Sensitive detection of protein binding to the plasma membrane with dual-color Z-scan fluorescence

I. Angert, S. R. Karuka, J. Hennen, Y. Chen, J. P. Albanesi, L. M. Mansky, J. D. Mueller

Research output: Contribution to journalArticlepeer-review

Abstract

Delicate and transitory protein engagement at the plasma membrane (PM) is crucial to a broad range of cellular functions including cell motility, signal transduction, and virus replication. Here we describe a dual color (DC) extension of the fluorescence z-scan technique which has proven successful for quantification of peripheral membrane protein binding to the PM in living cells. We demonstrate that the co-expression of a second distinctly colored fluorescent protein provides a soluble reference species, which delineates the extent of the cell cytoplasm and lowers the detection threshold of z-scan PM binding measurements by an order of magnitude. DC z-scan generates an intensity profile for each detection channel that contains information on the axial distribution of the peripheral membrane and reference protein. Fit models for DC z-scan are developed and verified using simple model systems. Next, we apply the quantitative DC z-scan technique to investigate the binding of two peripheral membrane protein systems for which previous z-scan studies failed to detect binding: human immunodeficiency virus type 1 (HIV-1) matrix (MA) protein and lipidation-deficient mutants of the fibroblast growth factor receptor substrate 2α. Our findings show that these mutations severely disrupt PM association of fibroblast growth factor receptor substrate 2α but do not eliminate it. We further detected binding of HIV-1 MA to the PM using DC z-scan. Interestingly, our data indicate that HIV-1 MA binds cooperatively to the PM with a dissociation coefficient of Kd ~16 µM and Hill coefficient of n ~2.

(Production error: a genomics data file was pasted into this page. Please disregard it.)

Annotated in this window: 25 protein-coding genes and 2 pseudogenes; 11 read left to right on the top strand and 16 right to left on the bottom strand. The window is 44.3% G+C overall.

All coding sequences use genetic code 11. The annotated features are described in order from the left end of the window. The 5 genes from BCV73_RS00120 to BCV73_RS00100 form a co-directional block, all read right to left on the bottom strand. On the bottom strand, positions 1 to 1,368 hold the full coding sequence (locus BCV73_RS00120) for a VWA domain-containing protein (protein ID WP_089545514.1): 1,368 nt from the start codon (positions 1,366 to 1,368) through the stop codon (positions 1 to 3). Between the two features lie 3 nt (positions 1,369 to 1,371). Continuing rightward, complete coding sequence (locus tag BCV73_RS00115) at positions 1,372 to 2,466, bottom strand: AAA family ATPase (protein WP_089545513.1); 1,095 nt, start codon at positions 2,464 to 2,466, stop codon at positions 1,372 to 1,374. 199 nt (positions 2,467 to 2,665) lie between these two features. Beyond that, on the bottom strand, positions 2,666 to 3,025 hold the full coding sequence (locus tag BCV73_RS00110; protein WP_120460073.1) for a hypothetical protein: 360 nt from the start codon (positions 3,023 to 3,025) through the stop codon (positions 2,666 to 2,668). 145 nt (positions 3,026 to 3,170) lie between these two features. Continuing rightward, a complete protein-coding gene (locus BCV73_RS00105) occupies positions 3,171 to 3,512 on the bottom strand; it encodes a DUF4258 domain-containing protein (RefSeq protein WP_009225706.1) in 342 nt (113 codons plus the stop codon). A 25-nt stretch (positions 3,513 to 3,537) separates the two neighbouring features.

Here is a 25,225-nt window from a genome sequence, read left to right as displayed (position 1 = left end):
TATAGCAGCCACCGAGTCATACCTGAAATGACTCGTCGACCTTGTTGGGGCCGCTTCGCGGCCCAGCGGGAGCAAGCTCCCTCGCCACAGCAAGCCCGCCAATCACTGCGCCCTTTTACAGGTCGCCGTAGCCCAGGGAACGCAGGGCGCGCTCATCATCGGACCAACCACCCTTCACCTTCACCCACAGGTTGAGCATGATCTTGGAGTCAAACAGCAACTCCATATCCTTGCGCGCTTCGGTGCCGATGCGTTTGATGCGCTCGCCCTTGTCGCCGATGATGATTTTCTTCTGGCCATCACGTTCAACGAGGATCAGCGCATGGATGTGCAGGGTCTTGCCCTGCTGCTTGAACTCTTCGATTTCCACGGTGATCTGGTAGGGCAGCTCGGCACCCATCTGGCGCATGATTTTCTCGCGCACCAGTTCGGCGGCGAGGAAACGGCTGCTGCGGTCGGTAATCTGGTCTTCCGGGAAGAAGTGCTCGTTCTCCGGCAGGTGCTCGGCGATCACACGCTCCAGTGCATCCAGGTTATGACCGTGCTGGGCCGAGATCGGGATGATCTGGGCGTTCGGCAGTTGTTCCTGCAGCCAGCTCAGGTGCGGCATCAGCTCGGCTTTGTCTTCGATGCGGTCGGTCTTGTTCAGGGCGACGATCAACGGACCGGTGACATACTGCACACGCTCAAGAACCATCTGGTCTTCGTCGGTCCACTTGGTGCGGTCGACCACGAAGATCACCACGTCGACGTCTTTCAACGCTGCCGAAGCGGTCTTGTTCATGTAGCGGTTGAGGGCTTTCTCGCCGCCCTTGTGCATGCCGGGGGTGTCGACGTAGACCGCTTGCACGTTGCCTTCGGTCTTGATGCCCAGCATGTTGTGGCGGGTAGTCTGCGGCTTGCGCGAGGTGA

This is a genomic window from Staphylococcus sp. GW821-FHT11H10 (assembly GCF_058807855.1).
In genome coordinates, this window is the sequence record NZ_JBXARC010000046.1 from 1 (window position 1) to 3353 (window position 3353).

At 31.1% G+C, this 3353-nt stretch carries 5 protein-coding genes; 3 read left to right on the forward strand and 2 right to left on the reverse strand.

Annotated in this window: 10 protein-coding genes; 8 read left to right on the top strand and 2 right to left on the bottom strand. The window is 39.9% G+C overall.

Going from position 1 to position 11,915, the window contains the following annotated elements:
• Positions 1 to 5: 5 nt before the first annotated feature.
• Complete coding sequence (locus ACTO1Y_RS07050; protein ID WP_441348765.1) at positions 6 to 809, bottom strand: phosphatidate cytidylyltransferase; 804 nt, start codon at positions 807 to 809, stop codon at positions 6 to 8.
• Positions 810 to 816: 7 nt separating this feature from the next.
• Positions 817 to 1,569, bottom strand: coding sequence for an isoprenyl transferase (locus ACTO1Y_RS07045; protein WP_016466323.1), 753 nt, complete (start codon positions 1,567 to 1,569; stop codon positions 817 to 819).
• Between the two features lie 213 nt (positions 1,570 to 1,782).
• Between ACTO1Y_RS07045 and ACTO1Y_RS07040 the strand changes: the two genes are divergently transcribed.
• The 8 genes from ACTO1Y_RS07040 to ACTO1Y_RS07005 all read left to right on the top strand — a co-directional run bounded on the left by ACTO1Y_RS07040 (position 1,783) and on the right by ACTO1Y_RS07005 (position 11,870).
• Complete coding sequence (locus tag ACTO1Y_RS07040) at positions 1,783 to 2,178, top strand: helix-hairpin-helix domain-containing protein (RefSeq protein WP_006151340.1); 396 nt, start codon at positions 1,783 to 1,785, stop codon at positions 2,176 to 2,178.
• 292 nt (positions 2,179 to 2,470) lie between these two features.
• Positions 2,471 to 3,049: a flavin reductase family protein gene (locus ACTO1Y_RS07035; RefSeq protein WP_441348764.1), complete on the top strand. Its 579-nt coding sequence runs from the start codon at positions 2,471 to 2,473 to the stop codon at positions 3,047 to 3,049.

Original languageEnglish (US)
JournalUnknown Journal
DOIs
StatePublished - Sep 13 2019

Keywords

  • Brightness
  • Cooperativity
  • Fluorescence
  • Langmuir-Isotherm
  • Peripheral membrane protein
  • Protein-lipid interactions

ASJC Scopus subject areas

  • Biochemistry, Genetics and Molecular Biology(all)
  • Agricultural and Biological Sciences(all)
  • Immunology and Microbiology(all)
  • Neuroscience(all)
  • Pharmacology, Toxicology and Pharmaceutics(all)

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